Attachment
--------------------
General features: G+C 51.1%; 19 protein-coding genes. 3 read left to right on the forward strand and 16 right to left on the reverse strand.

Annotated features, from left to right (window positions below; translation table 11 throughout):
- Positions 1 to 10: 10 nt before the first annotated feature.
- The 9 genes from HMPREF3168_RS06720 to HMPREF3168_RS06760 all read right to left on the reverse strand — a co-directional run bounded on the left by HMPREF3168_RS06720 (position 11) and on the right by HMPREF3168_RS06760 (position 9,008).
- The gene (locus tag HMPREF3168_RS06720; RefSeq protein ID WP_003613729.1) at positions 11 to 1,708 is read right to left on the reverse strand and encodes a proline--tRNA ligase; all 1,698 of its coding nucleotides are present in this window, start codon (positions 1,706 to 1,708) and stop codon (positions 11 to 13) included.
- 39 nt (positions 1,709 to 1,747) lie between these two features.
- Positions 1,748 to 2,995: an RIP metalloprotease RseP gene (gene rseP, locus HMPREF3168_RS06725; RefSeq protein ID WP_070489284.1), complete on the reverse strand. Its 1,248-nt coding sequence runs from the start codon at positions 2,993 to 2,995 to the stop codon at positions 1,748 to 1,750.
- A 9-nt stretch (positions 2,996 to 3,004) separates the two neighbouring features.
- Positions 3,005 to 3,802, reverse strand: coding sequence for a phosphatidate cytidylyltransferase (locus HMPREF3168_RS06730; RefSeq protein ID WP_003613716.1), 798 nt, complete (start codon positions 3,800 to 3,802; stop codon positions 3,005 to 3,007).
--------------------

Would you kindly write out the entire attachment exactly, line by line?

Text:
General features: G+C 51.1%; 19 protein-coding genes. 3 read left to right on the forward strand and 16 right to left on the reverse strand.

Annotated features, from left to right (window positions below; translation table 11 throughout):
- Positions 1 to 10: 10 nt before the first annotated feature.
- The 9 genes from HMPREF3168_RS06720 to HMPREF3168_RS06760 all read right to left on the reverse strand — a co-directional run bounded on the left by HMPREF3168_RS06720 (position 11) and on the right by HMPREF3168_RS06760 (position 9,008).
- The gene (locus tag HMPREF3168_RS06720; RefSeq protein ID WP_003613729.1) at positions 11 to 1,708 is read right to left on the reverse strand and encodes a proline--tRNA ligase; all 1,698 of its coding nucleotides are present in this window, start codon (positions 1,706 to 1,708) and stop codon (positions 11 to 13) included.
- 39 nt (positions 1,709 to 1,747) lie between these two features.
- Positions 1,748 to 2,995: an RIP metalloprotease RseP gene (gene rseP, locus HMPREF3168_RS06725; RefSeq protein ID WP_070489284.1), complete on the reverse strand. Its 1,248-nt coding sequence runs from the start codon at positions 2,993 to 2,995 to the stop codon at positions 1,748 to 1,750.
- A 9-nt stretch (positions 2,996 to 3,004) separates the two neighbouring features.
- Positions 3,005 to 3,802, reverse strand: coding sequence for a phosphatidate cytidylyltransferase (locus HMPREF3168_RS06730; RefSeq protein ID WP_003613716.1), 798 nt, complete (start codon positions 3,800 to 3,802; stop codon positions 3,005 to 3,007).